A Visual Artist Who Could Write

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The Collected Writings of Joe BrainardThe Collected Writings of Joe Brainard
Edited by Ron Padgett
Library of America.  541 pages, $35.

 

JOE BRAINARD (1942–1994) is a name that doesn’t appear in comprehensive reference books on gay American writers and artists, though his accomplishments included drawing, poetry, prose, theatre design, and more. The omission makes this beautifully realized compilation of Brainard’s writings an essential work for anyone interested in mid-century gay life and culture.

One of four siblings, all of whom ended up artists or working in the arts, Joe Brainard was raised in Tulsa and moved to New York at age nineteen (after a brief sojourn at the Dayton, Ohio, Art Institute), where he immediately took up with the New York School of Poets, whose members included Anne Waldman, John Ashbery, James Schuyler, Frank O’Hara, and Ron Padgett, among others. Brainard and Padgett, who had been friends since childhood, had started a small magazine called the White Dove Review while still in high school. It ran for five issues and featured such writers as Robert Creeley, LeRoi Jones (later Amiri Baraka), and Ted Berrigan. While in his twenties and finding it hard to make a living from his art, he began an open relationship with well-off poet Kenward Elmslie, whose many books of poetry he illustrated with drawings ranging from crushed cigarettes to flowers and fruit and the occasional male nude. Wrote Brainard in 1971: “Kenward’s money. I like it too much. And have gotten to need it too much. And am still embarrassed to admit to taking it.” Elmslie had a summer house in Calais, Maine, where Brainard retreated every summer.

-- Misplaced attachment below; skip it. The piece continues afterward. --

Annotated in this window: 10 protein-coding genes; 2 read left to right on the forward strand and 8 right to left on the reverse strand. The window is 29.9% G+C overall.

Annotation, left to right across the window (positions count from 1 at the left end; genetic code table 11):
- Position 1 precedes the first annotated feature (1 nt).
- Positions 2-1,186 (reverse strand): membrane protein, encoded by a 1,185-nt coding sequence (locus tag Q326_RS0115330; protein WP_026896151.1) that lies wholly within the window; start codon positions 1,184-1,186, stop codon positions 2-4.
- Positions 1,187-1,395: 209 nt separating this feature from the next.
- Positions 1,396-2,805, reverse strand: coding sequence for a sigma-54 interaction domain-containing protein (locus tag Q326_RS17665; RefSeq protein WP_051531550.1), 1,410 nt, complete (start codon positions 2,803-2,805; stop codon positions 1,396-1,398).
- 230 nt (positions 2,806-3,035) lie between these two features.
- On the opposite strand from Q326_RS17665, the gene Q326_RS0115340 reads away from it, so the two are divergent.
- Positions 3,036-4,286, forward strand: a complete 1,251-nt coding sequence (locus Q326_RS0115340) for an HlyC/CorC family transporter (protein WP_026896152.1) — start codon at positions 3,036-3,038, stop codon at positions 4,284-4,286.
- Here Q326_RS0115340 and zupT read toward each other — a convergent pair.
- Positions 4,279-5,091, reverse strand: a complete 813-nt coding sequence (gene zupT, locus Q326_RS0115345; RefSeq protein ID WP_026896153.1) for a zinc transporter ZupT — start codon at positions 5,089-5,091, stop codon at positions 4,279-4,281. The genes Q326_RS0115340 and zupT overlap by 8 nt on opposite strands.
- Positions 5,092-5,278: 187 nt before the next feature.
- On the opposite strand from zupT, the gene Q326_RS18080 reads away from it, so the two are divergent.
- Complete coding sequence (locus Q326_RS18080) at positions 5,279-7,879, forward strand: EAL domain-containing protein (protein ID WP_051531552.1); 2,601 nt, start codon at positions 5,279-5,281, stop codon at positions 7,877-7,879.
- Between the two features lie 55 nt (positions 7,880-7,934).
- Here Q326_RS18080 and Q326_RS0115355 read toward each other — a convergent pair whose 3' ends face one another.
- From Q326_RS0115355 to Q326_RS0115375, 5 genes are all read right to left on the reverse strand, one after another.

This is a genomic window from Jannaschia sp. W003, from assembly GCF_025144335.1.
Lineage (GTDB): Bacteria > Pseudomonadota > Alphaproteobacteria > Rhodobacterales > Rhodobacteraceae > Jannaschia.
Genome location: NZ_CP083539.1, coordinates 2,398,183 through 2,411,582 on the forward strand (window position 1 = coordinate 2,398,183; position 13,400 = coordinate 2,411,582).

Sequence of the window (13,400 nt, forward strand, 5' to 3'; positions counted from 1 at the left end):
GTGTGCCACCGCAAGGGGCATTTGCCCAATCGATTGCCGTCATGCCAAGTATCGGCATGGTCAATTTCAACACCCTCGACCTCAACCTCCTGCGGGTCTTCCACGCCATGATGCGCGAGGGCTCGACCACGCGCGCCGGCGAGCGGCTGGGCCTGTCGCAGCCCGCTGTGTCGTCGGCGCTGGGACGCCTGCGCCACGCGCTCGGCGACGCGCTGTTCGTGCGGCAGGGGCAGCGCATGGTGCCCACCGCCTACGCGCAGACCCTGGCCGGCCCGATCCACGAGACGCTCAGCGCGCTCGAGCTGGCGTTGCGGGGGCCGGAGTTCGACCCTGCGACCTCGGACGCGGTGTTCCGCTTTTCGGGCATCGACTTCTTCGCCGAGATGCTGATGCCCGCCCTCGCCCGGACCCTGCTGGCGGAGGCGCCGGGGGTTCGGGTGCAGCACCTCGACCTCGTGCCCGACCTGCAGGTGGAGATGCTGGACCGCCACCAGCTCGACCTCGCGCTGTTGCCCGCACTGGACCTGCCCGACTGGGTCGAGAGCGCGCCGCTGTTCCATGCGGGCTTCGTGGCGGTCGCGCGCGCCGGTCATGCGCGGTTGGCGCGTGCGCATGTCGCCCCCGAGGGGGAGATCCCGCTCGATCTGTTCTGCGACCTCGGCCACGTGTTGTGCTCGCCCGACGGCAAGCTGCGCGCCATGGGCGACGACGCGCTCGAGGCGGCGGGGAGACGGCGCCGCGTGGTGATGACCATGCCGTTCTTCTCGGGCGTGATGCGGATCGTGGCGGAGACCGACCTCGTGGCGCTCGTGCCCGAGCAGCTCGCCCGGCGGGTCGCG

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Martha E. Stone, literary editor for this magazine, is a research librarian at Massachusetts General Hospital in Boston.

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